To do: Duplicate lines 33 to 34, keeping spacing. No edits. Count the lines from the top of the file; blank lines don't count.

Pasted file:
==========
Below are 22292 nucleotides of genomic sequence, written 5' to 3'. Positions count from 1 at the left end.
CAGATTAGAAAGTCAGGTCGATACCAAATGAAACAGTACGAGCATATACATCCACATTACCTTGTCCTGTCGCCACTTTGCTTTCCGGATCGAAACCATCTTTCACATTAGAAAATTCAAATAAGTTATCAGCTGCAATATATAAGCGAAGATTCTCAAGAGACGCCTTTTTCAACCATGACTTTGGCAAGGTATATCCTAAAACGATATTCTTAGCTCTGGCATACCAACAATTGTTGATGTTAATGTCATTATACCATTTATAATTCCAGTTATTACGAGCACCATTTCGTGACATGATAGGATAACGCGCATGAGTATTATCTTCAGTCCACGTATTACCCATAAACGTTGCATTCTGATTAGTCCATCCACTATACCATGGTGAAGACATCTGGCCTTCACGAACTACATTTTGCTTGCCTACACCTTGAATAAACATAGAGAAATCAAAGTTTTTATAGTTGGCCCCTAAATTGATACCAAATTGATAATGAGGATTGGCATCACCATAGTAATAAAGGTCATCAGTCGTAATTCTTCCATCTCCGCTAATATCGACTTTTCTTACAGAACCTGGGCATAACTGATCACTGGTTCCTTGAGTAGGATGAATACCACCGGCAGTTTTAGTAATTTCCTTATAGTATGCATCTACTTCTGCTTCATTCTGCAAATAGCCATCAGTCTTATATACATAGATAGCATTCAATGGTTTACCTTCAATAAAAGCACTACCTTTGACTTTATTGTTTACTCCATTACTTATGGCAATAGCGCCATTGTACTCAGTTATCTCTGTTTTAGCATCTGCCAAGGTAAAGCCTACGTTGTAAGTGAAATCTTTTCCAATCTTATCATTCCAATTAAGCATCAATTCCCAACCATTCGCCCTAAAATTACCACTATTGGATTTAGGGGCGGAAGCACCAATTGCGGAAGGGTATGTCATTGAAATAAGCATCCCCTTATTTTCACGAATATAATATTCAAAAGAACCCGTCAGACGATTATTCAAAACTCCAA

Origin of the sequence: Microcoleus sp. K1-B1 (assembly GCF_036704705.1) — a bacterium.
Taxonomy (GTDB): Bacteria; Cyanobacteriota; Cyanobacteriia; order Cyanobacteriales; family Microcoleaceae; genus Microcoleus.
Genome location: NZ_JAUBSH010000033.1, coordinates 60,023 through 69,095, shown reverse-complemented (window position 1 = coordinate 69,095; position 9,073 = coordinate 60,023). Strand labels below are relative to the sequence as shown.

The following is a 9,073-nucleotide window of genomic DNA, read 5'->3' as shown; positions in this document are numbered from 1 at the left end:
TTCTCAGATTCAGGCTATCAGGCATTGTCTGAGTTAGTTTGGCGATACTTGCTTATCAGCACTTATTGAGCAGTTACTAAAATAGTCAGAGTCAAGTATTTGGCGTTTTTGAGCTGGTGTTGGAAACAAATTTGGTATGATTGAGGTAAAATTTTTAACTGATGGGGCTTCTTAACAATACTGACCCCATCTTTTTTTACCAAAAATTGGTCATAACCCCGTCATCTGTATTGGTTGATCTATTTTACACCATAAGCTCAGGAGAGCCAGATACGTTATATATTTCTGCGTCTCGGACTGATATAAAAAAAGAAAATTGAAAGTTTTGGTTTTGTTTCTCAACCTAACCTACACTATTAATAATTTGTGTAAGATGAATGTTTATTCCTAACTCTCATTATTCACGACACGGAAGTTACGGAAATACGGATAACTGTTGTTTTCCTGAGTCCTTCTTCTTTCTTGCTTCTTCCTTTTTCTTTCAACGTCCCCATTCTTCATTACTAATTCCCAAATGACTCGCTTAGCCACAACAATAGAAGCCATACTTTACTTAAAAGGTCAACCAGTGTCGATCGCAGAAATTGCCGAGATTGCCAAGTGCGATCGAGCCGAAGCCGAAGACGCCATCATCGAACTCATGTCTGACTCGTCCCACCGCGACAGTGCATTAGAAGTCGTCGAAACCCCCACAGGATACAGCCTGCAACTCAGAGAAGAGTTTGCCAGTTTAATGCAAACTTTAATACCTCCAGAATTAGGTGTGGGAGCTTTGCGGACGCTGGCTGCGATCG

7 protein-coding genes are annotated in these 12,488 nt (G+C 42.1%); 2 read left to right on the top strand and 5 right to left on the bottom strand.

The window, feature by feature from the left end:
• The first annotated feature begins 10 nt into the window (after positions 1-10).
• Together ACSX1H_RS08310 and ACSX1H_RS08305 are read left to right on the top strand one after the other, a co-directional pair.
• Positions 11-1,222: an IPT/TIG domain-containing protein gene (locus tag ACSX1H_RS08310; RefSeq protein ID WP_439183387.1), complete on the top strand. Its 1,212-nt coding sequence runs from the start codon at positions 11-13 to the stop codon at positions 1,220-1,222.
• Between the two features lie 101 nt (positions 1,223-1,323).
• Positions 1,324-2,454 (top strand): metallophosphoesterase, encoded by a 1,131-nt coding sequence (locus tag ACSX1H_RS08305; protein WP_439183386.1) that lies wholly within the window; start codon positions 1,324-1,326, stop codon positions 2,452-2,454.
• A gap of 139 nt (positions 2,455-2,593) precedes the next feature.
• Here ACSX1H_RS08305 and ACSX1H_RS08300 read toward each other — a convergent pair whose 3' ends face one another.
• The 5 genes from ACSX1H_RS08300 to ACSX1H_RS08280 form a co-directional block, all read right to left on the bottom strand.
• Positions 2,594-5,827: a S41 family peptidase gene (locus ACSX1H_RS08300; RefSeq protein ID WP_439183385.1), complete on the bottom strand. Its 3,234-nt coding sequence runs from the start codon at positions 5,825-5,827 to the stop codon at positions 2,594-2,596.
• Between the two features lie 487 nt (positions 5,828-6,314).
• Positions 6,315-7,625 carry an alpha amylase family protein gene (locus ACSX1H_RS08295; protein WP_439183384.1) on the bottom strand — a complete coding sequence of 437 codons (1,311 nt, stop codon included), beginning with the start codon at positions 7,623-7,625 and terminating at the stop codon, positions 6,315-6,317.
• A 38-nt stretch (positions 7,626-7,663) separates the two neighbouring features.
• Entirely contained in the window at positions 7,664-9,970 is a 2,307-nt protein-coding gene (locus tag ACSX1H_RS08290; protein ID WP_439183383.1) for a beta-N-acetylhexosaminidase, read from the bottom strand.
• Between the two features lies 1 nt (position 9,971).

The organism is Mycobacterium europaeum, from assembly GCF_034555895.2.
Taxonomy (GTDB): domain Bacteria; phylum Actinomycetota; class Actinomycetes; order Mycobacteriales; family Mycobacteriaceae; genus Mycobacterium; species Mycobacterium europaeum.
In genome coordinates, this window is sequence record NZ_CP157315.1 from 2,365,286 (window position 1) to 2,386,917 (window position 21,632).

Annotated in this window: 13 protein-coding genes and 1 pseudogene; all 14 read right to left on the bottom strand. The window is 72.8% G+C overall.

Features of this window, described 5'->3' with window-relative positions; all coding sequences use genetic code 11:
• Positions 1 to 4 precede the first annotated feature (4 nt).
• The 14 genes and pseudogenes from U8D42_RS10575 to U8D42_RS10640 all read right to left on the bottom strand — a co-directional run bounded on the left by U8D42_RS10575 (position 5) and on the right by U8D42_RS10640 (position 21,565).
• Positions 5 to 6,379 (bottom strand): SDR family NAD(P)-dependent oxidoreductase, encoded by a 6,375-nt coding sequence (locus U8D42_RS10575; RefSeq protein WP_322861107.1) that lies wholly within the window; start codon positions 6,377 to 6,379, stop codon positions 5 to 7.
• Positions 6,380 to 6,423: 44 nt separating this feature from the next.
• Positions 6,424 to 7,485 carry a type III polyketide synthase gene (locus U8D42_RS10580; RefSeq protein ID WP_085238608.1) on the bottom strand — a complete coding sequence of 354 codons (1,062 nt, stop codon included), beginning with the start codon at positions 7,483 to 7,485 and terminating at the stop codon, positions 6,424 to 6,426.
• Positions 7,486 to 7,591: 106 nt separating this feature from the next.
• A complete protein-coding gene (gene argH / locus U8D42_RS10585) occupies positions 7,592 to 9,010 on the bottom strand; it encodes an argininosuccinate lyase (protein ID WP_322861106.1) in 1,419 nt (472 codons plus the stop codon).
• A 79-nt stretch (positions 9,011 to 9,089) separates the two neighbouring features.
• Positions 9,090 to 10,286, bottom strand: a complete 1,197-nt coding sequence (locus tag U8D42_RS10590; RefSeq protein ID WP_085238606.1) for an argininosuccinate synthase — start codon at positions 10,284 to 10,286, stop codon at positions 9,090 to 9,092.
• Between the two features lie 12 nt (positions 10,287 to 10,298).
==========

• Positions 6,424 to 7,485 carry a type III polyketide synthase gene (locus U8D42_RS10580; RefSeq protein ID WP_085238608.1) on the bottom strand — a complete coding sequence of 354 codons (1,062 nt, stop codon included), beginning with the start codon at positions 7,483 to 7,485 and terminating at the stop codon, positions 6,424 to 6,426.
• Positions 7,486 to 7,591: 106 nt separating this feature from the next.